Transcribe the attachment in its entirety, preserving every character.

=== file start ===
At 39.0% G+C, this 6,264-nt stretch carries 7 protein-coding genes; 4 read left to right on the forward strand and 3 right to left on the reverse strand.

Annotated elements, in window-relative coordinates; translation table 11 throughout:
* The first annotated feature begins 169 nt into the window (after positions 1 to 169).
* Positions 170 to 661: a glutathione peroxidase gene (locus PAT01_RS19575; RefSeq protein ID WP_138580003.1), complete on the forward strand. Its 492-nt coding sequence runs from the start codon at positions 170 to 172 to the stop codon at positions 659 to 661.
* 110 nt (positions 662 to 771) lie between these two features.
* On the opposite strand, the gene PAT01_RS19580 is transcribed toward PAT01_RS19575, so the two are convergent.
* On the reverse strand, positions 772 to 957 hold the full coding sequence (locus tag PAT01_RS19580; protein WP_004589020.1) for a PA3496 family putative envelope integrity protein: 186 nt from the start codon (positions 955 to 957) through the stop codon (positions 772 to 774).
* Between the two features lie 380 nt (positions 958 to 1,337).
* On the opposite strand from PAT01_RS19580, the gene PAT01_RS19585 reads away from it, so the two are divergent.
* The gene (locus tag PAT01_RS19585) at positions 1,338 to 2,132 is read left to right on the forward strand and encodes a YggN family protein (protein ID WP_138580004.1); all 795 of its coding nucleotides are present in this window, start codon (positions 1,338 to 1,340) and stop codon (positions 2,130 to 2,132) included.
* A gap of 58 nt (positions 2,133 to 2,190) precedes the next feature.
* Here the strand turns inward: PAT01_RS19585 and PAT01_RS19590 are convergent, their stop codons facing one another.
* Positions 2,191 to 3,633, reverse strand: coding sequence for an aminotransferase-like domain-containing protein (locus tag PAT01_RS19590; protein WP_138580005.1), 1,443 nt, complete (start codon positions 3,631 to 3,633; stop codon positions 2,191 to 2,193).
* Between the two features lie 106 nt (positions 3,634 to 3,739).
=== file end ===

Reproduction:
At 39.0% G+C, this 6,264-nt stretch carries 7 protein-coding genes; 4 read left to right on the forward strand and 3 right to left on the reverse strand.

Annotated elements, in window-relative coordinates; translation table 11 throughout:
* The first annotated feature begins 169 nt into the window (after positions 1 to 169).
* Positions 170 to 661: a glutathione peroxidase gene (locus PAT01_RS19575; RefSeq protein ID WP_138580003.1), complete on the forward strand. Its 492-nt coding sequence runs from the start codon at positions 170 to 172 to the stop codon at positions 659 to 661.
* 110 nt (positions 662 to 771) lie between these two features.
* On the opposite strand, the gene PAT01_RS19580 is transcribed toward PAT01_RS19575, so the two are convergent.
* On the reverse strand, positions 772 to 957 hold the full coding sequence (locus tag PAT01_RS19580; protein WP_004589020.1) for a PA3496 family putative envelope integrity protein: 186 nt from the start codon (positions 955 to 957) through the stop codon (positions 772 to 774).
* Between the two features lie 380 nt (positions 958 to 1,337).
* On the opposite strand from PAT01_RS19580, the gene PAT01_RS19585 reads away from it, so the two are divergent.
* The gene (locus tag PAT01_RS19585) at positions 1,338 to 2,132 is read left to right on the forward strand and encodes a YggN family protein (protein ID WP_138580004.1); all 795 of its coding nucleotides are present in this window, start codon (positions 1,338 to 1,340) and stop codon (positions 2,130 to 2,132) included.
* A gap of 58 nt (positions 2,133 to 2,190) precedes the next feature.
* Here the strand turns inward: PAT01_RS19585 and PAT01_RS19590 are convergent, their stop codons facing one another.
* Positions 2,191 to 3,633, reverse strand: coding sequence for an aminotransferase-like domain-containing protein (locus tag PAT01_RS19590; protein WP_138580005.1), 1,443 nt, complete (start codon positions 3,631 to 3,633; stop codon positions 2,191 to 2,193).
* Between the two features lie 106 nt (positions 3,634 to 3,739).